Behind the near-mythical figure of the emancipated woman, the dazzling spectacle of the group tableau and vibrant seduction of the Spain of dreams, all its authenticity and brilliance have been restored to the world's most performed opera in the opera house where it was first performed in 1875. A veritable back to the origins for the masterpiece by Georges Bizet, who died at the age of thirty six, only a few weeks after finishing his controversial work, the tremendous success of which he was ever to know. By presenting it here in a brand-new version with instruments of the period, in an endeavour to rekindle the original musical and theatrical flame, Sir John Eliot Gardiner and Adrian Noble have reconstructed the unusual movement of the chorus and difficult dialogue between characters as a human, carnal tragedy.
This movie version of Bizet's popular opera Carmen was filmed on location, conveying a kind of atmosphere, a sense of space, movement, and presence that's hard to achieve in a staged performance. It takes the action out of doors for many scenes, with the opening titles superimposed on the bloody conclusion of a bullfight. Elsewhere the changing of the guard, the crowd scenes, the dance number that opens Act 2, and the panoramic scenery of the smugglers' mountain hideout all benefit from the freedom granted by movie cameras.
This spectacular opera film was taped in 1967 and is based on the 1966 Salzburg Festival production directed by Herbert von Karajan himself, who also conducts the fabulous Vienna Philharmonic Orchestra. The production features the three greatest exponents of their respective roles at the time: Grace Bumbry’s magnificently seductive-toned Carmen, Mirella Freni’s ineffably lovely, touching Micaëla and Jon Vickers’s thrillingly manic-depressive Don José.
Georges Bizet's "Carmen," one of the world's favorite operas, celebrates at Covent Garden its first new staging in nearly twenty years, directed by the eminent Spanish actress and director Nuria Espert and conducted by the legendary Zubin Mehta. Blazing with passion, lust and jealousy, this production is Hispanic to the core with vibrant designs by Spain's most distinguished set designer, Gerardo Vera, and authentic flamenco choreography by Cristina Hoyos. Luis Lima sings the role of Don Jose, and Maria Ewing portrays a full-blooded, voluptuous Carmen, a role for which she has already won universal acclaim at Glyndebourne and Earl's Court and on television.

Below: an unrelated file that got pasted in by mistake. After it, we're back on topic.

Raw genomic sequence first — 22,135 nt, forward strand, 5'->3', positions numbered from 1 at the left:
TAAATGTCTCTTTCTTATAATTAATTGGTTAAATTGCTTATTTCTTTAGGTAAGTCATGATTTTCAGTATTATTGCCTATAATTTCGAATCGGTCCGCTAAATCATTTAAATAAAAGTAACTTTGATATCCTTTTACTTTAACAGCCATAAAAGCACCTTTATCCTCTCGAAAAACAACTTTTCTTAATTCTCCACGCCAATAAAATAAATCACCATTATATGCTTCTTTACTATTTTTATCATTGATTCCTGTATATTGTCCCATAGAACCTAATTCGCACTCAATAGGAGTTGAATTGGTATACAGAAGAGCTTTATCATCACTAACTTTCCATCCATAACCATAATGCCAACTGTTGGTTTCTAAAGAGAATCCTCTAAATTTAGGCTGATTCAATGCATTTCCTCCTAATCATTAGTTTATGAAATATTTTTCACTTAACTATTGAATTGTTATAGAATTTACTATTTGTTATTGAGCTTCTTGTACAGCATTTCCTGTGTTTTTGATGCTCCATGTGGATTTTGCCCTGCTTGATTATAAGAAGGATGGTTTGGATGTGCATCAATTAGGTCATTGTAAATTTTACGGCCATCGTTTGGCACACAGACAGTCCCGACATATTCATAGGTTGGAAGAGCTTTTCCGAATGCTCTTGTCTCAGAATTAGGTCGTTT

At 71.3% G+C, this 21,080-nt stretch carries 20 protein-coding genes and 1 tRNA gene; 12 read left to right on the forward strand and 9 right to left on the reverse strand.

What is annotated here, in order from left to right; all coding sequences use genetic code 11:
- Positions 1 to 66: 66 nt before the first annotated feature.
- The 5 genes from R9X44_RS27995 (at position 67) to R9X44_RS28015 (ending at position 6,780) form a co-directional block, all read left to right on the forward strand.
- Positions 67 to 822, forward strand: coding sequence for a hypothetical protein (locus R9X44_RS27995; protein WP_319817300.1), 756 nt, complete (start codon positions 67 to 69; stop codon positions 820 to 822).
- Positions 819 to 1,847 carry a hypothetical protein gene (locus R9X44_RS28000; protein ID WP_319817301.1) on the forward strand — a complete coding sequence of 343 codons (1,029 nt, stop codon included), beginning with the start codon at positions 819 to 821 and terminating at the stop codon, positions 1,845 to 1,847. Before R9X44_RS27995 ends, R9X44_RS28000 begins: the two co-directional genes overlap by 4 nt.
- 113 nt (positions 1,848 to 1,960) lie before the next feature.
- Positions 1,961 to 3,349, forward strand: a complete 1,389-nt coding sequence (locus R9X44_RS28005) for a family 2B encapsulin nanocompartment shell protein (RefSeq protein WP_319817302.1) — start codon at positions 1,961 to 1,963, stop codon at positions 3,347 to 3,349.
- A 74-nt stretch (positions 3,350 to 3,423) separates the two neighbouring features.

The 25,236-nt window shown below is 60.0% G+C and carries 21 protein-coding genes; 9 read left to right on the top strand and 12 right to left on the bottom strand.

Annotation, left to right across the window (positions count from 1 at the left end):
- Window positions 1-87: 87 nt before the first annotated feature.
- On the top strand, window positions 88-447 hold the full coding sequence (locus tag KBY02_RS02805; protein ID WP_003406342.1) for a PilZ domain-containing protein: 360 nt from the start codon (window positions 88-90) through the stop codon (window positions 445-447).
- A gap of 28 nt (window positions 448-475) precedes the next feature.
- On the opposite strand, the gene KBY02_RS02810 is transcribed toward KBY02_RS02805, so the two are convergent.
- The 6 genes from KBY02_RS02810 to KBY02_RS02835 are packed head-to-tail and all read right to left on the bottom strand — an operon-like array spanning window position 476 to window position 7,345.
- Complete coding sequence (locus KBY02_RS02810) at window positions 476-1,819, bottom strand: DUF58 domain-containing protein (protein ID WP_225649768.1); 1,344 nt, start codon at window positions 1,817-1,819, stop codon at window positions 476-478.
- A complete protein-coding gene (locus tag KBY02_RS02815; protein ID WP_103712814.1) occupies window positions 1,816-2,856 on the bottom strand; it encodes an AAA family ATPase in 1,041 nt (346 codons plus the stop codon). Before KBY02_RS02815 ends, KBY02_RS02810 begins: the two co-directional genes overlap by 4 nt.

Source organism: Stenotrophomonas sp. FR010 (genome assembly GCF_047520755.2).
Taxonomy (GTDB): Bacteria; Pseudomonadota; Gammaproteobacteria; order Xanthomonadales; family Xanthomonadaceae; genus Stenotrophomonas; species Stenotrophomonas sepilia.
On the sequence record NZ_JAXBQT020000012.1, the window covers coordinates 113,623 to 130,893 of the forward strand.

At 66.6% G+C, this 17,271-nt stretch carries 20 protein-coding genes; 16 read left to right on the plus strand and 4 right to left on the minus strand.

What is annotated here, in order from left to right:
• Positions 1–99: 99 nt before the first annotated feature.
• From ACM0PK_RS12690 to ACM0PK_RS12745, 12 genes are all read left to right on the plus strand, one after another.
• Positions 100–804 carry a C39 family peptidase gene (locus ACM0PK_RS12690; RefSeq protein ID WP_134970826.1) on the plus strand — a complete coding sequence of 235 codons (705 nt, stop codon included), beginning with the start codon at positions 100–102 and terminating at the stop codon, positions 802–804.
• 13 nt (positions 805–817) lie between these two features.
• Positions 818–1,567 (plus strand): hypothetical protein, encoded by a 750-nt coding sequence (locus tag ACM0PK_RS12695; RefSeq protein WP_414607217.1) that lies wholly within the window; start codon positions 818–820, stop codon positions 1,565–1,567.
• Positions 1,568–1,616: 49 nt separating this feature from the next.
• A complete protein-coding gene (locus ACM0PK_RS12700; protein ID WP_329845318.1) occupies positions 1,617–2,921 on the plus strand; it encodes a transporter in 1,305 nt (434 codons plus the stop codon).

This outstanding work is given no better a performance than here from the principles and the fine Metropolitan Opera Orchestra and Chorus. The role of Carmen is sung with a fiery passion by the very powerful mezzo of Agnes Baltsa. Her interaction with Carreras is emotionally powerful as well as musically satisfying. Special mention must be given to the wonderful interpretation of the role of Don Jose by Carreras- the best interpretation available in audio today( note the brilliant recording with Karajan)… By musicman
Musically, the production is excellent. Béatrice Uria-Monzon is a smart…Roberto Alagna is in excellent voice, too, offering honeyed tones that never disguise his passion or his potential for violence…Erwin Schrott is an impressively self-confident Escamillo…The other roles are well handled-and Marc Piollet and the orchestra provide a high-contrast palette, with plenty of detail and vitality. Sound is first-rate, as is clarity of the picture; and the patient and luxurious camerawork avoids the hyperactivity that mars so many opera videos these days. All in all, then, a very good Carmen… (Fanfare)
With Anna Caterina Antonacci and Jonas Kaufmann bringing rare erotic intensity to the drama of Carmen and Don Jose, this Royal Opera production is a darkly passionate reading of one of the world's favourite operas. Under the baton of Music Director Antonio Pappano, Bizet's irresistible score drives the tragedy forward - powering a landmark staging of a musical masterpiece.